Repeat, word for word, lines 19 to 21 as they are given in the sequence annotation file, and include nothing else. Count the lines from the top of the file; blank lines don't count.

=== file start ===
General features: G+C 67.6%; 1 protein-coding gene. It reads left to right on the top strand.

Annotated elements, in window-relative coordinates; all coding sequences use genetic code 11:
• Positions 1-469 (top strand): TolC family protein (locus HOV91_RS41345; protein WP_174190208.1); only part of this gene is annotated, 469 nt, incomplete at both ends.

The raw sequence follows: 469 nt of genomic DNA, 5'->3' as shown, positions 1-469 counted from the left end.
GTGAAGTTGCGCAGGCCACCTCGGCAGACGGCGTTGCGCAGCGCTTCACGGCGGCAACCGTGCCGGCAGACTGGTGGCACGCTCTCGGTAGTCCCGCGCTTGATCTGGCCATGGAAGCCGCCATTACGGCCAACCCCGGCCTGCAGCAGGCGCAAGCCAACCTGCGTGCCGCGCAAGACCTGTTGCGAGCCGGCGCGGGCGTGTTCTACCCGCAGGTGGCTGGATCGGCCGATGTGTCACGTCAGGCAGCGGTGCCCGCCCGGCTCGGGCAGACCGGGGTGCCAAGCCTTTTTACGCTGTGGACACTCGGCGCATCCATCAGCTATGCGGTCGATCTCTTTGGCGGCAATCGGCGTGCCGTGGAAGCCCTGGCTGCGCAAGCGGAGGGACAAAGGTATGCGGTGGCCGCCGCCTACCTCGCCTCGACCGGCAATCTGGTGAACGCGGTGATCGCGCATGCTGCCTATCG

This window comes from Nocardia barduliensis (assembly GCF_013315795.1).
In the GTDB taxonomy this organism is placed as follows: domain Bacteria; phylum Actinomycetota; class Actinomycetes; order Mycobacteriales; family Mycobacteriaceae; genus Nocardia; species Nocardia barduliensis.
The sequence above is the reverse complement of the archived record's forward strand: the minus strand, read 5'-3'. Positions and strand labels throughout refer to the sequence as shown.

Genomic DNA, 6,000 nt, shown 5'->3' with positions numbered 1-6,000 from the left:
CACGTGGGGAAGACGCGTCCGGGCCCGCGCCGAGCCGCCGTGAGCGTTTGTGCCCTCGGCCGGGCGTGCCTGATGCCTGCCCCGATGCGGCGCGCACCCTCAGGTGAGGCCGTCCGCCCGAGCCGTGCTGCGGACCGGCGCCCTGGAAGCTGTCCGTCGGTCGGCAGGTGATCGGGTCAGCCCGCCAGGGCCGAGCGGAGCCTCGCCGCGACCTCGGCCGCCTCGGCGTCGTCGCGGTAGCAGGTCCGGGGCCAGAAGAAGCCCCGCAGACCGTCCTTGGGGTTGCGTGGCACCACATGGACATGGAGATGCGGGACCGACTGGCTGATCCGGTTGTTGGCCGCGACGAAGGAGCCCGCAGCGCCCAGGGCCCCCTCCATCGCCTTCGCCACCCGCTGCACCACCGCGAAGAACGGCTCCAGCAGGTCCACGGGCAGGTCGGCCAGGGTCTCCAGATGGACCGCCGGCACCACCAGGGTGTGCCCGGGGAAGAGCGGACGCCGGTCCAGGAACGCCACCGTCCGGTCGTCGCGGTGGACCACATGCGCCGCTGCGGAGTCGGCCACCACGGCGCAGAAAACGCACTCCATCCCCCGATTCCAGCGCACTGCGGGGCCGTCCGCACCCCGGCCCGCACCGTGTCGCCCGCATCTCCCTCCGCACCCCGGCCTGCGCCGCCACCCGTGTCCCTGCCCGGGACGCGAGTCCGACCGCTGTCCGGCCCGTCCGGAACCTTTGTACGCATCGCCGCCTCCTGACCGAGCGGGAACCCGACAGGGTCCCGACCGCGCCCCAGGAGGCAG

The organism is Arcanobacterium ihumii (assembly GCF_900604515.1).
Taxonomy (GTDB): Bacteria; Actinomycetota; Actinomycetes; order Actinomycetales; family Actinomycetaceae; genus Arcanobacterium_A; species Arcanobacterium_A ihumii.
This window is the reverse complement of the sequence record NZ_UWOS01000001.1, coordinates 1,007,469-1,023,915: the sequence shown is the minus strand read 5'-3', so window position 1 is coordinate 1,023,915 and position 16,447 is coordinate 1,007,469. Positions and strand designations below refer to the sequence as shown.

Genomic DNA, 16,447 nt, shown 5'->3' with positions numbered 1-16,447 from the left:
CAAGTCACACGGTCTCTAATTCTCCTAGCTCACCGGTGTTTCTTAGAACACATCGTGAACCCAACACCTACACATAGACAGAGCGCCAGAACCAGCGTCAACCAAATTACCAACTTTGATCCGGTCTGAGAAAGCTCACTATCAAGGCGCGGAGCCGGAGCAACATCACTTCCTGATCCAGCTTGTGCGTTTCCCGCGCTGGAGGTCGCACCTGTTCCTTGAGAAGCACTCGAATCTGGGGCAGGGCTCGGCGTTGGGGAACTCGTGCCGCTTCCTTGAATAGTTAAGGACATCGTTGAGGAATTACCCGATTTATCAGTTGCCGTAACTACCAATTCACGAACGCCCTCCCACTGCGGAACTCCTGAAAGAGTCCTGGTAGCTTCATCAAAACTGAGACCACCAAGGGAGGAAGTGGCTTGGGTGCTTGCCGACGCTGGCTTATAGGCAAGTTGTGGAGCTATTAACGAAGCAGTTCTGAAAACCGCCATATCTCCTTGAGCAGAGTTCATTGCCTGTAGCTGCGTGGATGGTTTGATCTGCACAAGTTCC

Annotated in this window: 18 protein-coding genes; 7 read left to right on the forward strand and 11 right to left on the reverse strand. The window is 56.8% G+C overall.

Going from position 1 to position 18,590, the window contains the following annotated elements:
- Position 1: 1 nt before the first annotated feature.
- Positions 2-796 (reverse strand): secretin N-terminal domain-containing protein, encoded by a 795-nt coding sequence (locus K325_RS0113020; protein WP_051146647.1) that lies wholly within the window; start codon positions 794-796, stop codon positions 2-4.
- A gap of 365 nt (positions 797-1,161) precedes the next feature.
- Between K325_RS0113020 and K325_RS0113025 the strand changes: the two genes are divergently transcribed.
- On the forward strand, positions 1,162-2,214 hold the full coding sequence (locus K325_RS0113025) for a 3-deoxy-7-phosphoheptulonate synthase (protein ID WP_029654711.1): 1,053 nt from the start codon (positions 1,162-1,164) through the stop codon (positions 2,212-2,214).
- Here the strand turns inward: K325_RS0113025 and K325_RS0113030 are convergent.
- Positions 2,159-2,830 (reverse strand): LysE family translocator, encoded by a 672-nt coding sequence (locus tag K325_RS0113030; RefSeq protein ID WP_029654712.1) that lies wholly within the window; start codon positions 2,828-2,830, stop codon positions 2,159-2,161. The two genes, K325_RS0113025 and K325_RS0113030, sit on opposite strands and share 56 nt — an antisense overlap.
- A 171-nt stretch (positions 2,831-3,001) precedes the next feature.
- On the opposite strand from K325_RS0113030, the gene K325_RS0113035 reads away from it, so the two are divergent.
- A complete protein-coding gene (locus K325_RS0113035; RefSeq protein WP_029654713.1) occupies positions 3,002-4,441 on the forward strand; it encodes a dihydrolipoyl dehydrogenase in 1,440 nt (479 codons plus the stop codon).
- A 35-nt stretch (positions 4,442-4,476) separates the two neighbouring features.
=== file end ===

- Positions 2-796 (reverse strand): secretin N-terminal domain-containing protein, encoded by a 795-nt coding sequence (locus K325_RS0113020; protein WP_051146647.1) that lies wholly within the window; start codon positions 794-796, stop codon positions 2-4.
- A gap of 365 nt (positions 797-1,161) precedes the next feature.
- Between K325_RS0113020 and K325_RS0113025 the strand changes: the two genes are divergently transcribed.